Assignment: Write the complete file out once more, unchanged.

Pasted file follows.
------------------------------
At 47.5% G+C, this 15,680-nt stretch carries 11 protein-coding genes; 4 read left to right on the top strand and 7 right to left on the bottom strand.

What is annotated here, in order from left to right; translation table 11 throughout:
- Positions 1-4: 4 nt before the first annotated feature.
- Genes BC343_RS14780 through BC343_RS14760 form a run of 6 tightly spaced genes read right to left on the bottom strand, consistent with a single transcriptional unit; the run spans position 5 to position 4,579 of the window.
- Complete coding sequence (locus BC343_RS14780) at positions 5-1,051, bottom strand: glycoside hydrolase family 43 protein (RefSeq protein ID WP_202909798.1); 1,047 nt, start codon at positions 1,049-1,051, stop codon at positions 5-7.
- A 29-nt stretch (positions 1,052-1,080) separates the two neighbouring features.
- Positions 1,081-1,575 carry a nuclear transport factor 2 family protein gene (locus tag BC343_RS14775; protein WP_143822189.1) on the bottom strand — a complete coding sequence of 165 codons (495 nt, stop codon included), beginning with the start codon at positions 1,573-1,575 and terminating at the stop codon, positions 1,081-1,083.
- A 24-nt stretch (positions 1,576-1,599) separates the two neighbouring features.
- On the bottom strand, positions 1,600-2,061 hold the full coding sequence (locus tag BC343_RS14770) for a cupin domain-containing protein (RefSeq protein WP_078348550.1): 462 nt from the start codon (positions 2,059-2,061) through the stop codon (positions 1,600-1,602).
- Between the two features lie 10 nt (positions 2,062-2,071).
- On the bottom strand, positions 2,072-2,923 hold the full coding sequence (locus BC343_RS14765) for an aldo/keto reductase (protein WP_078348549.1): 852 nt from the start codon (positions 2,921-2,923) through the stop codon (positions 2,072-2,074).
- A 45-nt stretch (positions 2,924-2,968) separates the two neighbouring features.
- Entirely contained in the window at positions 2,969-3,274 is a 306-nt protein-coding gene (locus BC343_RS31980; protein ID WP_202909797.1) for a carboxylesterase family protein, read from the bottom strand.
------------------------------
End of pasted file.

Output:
At 47.5% G+C, this 15,680-nt stretch carries 11 protein-coding genes; 4 read left to right on the top strand and 7 right to left on the bottom strand.

What is annotated here, in order from left to right; translation table 11 throughout:
- Positions 1-4: 4 nt before the first annotated feature.
- Genes BC343_RS14780 through BC343_RS14760 form a run of 6 tightly spaced genes read right to left on the bottom strand, consistent with a single transcriptional unit; the run spans position 5 to position 4,579 of the window.
- Complete coding sequence (locus BC343_RS14780) at positions 5-1,051, bottom strand: glycoside hydrolase family 43 protein (RefSeq protein ID WP_202909798.1); 1,047 nt, start codon at positions 1,049-1,051, stop codon at positions 5-7.
- A 29-nt stretch (positions 1,052-1,080) separates the two neighbouring features.
- Positions 1,081-1,575 carry a nuclear transport factor 2 family protein gene (locus tag BC343_RS14775; protein WP_143822189.1) on the bottom strand — a complete coding sequence of 165 codons (495 nt, stop codon included), beginning with the start codon at positions 1,573-1,575 and terminating at the stop codon, positions 1,081-1,083.
- A 24-nt stretch (positions 1,576-1,599) separates the two neighbouring features.
- On the bottom strand, positions 1,600-2,061 hold the full coding sequence (locus tag BC343_RS14770) for a cupin domain-containing protein (RefSeq protein WP_078348550.1): 462 nt from the start codon (positions 2,059-2,061) through the stop codon (positions 1,600-1,602).
- Between the two features lie 10 nt (positions 2,062-2,071).
- On the bottom strand, positions 2,072-2,923 hold the full coding sequence (locus BC343_RS14765) for an aldo/keto reductase (protein WP_078348549.1): 852 nt from the start codon (positions 2,921-2,923) through the stop codon (positions 2,072-2,074).
- A 45-nt stretch (positions 2,924-2,968) separates the two neighbouring features.
- Entirely contained in the window at positions 2,969-3,274 is a 306-nt protein-coding gene (locus BC343_RS31980; protein ID WP_202909797.1) for a carboxylesterase family protein, read from the bottom strand.